Deterred by property prices in your neighbourhood? We explore the pros and cons of investing in buy to let hundreds of miles from where you live.
Ever since buy-to-let mortgages were introduced just over 25 years ago, the idea of buying a property to let out has been a popular investment choice for many people looking for a way to supplement their income and grow their wealth.
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But government policy has not been kind to landlords in recent years. The introduction of a 3% stamp duty surcharge on second properties in 2016 has made purchasing property more expensive and the reduction in the amount of mortgage interest relief landlords can claim from April 2017, which is being phased in, has meant holding on to them is becoming far less profitable.
The introduction of new requirements by the Prudential Regulation Authority (PRA) has made life even harder. From January 2017, banks have been required to stress-test buy-to-let mortgages at an assumed interest rate of 5.5% and now presume borrowers are higher-rate taxpayers. This has led most banks to increase the rental cover requirement from 125% of the mortgage payments to 145%.
The upshot of this new rule is that while buy-to-let mortgages typically come with maximum loan-to-value ratios of 75%, in London and many other areas of the South East, rents are not high enough to allow that kind of borrowing.
According to Kent Reliance’s Buy to Let Britain report, published in December 2017, the average yield in London is 4%. On a one-bedroom flat valued at £350,000, the assumed rent by that reckoning would be £1,167 per month. But using new PRA guidelines, most banks would only be willing to lend just over £175,000, or about half the value, meaning investors need to put a lot more initial cash into purchases than before. Additional PRA guidelines came into force in September 2017 with even more stringent criteria for landlords with four or more rental properties.
All of these changes have led to many landlords selling up, while other potential landlords are choosing not to invest in property. According to research published by the Residential Landlords Association in August 2017, 22% of landlords planned to sell at least one property over the next year, with only 18% planning to buy additional properties. Similarly, in its Mortgage Market Forecast for 2018 and 2019, also published in December 2017, UK Finance reports “subdued house purchase activity by landlords since the middle of 2016 and we expect more of the same over the next two years”, noting that buy-to-let lending has returned to 2012 levels.
But property professionals say another distinct trend is also emerging — people are investing in different areas than they were before.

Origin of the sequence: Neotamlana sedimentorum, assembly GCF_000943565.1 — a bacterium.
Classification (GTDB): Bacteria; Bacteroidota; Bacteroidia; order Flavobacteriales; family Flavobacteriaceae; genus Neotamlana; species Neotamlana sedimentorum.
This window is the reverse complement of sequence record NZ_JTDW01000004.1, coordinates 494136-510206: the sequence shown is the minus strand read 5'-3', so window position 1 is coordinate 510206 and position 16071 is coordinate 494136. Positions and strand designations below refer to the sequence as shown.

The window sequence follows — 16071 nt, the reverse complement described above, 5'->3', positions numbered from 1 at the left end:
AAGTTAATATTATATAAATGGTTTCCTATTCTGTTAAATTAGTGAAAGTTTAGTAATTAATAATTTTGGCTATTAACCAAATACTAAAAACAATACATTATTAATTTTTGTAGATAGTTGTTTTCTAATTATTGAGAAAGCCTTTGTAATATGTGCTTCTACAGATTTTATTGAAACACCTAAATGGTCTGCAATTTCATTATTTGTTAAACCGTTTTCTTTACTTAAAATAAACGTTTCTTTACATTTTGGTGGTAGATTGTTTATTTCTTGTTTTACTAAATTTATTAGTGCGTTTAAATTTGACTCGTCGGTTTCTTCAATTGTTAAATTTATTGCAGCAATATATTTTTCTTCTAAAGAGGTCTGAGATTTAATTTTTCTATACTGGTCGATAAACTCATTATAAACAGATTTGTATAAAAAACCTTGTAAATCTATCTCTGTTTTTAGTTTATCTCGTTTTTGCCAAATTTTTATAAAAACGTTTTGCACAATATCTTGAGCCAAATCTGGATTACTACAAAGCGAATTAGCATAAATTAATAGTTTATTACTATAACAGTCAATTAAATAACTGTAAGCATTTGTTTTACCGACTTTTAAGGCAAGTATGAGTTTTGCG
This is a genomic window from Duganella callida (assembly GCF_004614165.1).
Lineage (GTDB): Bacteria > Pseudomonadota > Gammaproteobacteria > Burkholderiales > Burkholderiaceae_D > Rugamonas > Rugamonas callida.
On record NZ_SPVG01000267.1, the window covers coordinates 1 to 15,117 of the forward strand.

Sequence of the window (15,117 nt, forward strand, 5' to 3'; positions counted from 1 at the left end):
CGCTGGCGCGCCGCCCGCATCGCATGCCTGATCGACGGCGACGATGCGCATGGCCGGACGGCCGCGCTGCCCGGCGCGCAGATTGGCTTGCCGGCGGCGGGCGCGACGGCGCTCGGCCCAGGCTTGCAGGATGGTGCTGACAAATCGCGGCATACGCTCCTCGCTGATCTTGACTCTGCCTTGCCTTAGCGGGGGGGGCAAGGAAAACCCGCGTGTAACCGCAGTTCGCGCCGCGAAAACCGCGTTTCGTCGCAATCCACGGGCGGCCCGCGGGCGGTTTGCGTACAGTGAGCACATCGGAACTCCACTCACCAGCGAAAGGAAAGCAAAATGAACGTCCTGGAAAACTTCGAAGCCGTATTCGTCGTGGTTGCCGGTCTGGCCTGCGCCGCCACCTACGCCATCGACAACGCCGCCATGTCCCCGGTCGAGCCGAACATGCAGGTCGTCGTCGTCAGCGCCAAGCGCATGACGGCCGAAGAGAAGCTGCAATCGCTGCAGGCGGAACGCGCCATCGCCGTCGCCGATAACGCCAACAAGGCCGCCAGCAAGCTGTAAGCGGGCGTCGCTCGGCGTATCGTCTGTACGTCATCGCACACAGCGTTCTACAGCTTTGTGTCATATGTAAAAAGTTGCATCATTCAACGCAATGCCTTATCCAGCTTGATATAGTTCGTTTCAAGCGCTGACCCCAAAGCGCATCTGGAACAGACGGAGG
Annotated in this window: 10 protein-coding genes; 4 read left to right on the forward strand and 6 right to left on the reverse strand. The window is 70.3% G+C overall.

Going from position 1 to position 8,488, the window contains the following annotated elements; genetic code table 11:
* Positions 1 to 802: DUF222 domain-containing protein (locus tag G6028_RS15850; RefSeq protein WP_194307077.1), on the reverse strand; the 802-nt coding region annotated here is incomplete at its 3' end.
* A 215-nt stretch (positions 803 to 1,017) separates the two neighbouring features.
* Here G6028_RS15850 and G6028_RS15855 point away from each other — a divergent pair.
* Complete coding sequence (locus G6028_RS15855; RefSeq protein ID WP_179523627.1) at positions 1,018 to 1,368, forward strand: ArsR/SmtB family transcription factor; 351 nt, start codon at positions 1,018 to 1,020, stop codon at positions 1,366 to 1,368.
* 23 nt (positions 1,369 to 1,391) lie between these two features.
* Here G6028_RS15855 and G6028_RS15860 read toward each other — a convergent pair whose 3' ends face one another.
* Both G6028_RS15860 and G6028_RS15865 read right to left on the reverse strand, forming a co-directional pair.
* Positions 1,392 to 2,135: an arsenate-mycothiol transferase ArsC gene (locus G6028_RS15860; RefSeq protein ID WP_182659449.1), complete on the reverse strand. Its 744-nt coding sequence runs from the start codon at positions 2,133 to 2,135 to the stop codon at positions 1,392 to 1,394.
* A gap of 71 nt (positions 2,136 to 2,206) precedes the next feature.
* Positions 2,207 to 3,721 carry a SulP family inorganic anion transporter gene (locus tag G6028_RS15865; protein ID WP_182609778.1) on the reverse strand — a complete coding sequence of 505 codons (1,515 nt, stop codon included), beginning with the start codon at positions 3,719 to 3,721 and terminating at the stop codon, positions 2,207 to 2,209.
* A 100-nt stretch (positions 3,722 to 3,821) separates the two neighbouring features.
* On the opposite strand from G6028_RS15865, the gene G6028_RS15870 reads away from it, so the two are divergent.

Ray Boulger, senior technical manager at broker John Charcol, says: “For some time now, we have seen two trends: first, portfolio landlords who might until a year or two ago have been buying properties in London and the South East looking at buying in the Midlands and the North; and second, landlords actively looking to sell their properties in London and the South East, and reinvest further north.”
He adds: “I think two factors are relevant. The first, which probably kicked it off, was the 3% stamp duty surcharge, which obviously becomes a much bigger issue on higher-value properties. The second is the mortgage controls imposed by the PRA, whereby lenders have to impose stricter affordability criteria.”
Kent Reliance’s report also notes a “geographical swing taking place”. It says: “Where London once led the way, it now lags behind. With an affordability ceiling reached, rents are rising fastest outside the capital, while total returns too are more attractive in areas such as the North West. Tax changes are reducing net income, and more stringent mortgage finance criteria require investors to demonstrate higher yields. As a result, we expect the supply of rented properties to grow more rapidly in areas demonstrating better yields, and with lower house prices. Landlords are becoming even more discerning in their investment decision-making.”
On the face of it, following the trend of investing in higher-yielding areas seems like a sensible idea, but for many people this will mean buying property a long way from where they live, which goes against all the conventional wisdom about buying a property close to you, where you know the market and where you’re able to keep a close eye on your investment.
Tips for investing further afield
It is undoubtedly more difficult to do due diligence on a property that is far away, particularly for those with full-time jobs. But it isn’t impossible and many people start by investigating an area they have some connection to – perhaps they once lived there, went to university there or have a child attending university there.
One important thing to consider is local authorities’ attitudes to landlords. Some areas either have or plan to bring in landlord licensing schemes, which can significantly add to yearly running costs, especially on low-value properties. Other councils have restrictions on the number of houses in multiple occupation (HMOs) or student houses, and in the case of the latter, there’s an increasing trend towards purpose built blocks competing with traditional student share houses.